The mobile industry has coalesced around two development platforms: Apple’s iOS and Google’s Android.BlackBerry has tanked, Nokia has dumped Symbian, and PalmOS has imploded.
Microsoft, meanwhile, in a desperate attempt to become relevant in the new world, has launched “Windows Phone” and partnered with Nokia to try to grab back some market share.
Microsoft has exceedingly high (delusional?) hopes for the Windows Phone platform. A Microsoft executive recently predicted that Windows Phone would quickly blow past Apple’s iPhone in China and then take down Android as well.
The trouble is that the most important mobile developers still view the platform as an also-ran.
Rovio, for example, has no plans to launch its newest blockbuster “Angry Birds” game on Windows Phone.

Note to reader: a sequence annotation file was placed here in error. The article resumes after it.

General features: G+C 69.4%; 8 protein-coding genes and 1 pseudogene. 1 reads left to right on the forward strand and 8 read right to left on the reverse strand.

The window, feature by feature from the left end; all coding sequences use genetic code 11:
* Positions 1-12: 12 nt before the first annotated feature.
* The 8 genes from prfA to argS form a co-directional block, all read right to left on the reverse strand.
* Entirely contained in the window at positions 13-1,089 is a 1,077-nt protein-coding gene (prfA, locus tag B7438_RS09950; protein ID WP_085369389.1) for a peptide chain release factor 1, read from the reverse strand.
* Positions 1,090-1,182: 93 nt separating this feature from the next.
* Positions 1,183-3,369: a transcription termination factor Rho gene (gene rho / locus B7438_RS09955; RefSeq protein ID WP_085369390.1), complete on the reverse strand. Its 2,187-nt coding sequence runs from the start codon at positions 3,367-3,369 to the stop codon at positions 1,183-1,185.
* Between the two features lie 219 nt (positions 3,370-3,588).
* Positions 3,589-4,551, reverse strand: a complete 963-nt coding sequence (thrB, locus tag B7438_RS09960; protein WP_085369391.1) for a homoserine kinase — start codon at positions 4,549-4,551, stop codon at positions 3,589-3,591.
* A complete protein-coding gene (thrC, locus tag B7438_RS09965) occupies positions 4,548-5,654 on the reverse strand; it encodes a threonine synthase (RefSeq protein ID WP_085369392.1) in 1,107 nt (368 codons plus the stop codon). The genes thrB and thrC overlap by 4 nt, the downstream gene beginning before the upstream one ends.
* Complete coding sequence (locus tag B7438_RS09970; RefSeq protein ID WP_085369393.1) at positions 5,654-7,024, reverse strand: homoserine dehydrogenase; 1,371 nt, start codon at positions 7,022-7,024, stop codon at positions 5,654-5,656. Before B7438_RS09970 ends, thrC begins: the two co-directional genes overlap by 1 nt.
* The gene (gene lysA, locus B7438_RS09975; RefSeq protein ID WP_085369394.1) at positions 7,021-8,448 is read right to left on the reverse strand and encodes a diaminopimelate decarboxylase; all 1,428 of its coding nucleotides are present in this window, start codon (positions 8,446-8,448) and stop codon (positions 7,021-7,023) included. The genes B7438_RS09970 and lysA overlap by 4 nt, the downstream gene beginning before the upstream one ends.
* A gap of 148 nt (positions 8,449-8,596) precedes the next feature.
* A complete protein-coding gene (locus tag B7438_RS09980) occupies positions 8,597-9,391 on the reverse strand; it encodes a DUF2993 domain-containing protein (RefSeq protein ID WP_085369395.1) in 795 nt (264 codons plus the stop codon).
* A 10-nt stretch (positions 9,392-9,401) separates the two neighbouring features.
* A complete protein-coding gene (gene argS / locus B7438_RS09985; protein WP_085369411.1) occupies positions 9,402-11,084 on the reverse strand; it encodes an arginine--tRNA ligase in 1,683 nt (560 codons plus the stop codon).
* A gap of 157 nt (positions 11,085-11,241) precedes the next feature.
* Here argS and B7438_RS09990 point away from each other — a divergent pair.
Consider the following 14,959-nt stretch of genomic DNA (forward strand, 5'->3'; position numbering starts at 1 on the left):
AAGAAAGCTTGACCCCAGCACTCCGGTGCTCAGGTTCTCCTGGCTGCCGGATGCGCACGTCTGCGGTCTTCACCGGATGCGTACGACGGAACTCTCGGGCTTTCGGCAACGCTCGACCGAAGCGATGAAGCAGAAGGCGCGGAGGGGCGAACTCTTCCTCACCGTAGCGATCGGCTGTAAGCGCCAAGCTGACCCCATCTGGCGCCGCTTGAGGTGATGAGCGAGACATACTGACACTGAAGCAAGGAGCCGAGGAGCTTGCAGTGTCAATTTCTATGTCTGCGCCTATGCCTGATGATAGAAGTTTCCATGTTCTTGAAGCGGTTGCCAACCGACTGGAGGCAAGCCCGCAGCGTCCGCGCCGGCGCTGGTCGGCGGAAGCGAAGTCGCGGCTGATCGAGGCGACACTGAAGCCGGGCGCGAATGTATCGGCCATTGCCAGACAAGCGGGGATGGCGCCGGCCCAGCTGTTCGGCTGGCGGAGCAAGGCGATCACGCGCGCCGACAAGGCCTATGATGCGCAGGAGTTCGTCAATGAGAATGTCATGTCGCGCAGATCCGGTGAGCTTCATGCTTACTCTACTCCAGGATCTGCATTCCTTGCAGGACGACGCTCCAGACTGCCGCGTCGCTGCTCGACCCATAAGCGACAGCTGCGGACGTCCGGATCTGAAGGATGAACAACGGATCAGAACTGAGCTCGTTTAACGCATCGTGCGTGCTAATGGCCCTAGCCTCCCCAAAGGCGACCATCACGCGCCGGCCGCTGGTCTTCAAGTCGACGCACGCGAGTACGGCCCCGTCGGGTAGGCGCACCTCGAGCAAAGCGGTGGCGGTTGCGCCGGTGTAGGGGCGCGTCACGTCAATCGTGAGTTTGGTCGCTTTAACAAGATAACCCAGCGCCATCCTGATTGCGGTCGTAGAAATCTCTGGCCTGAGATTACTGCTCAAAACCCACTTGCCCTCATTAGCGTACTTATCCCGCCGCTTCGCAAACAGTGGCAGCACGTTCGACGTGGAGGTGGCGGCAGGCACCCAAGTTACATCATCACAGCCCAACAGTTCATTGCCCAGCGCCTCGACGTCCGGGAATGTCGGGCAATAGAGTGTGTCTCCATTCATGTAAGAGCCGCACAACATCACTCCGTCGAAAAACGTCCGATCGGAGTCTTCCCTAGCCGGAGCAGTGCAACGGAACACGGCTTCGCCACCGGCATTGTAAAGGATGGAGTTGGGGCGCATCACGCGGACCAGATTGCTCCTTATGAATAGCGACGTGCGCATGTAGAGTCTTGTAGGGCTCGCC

Bloomberg’s Jon Erlichmann wrote up the bad news:
“We’re the No. 1 app in the Windows Phone app store, but it’s a big undertaking to support it, and you have to completely rewrite the application,” Peter Vesterbacka, chief marketing officer of the game’s maker, Rovio Entertainment Oy, said in an interview on Bloomberg Television. Rovio, which yesterday started selling the game for Apple Inc.’s iPhone and handsets running Google Inc.’s Android platform, has no plans to release “Angry Birds Space” on Windows Phone, he said.
This is a major blow to Windows Phone and Nokia — so much of one that we wouldn’t be surprised to see the companies go running to Rovio with sacks full of cash to persuade them to develop a Windows Phone version of the game.
But it’s an illustration of how much of a “Hail Mary” pass Microsoft’s latest mobile effort is.
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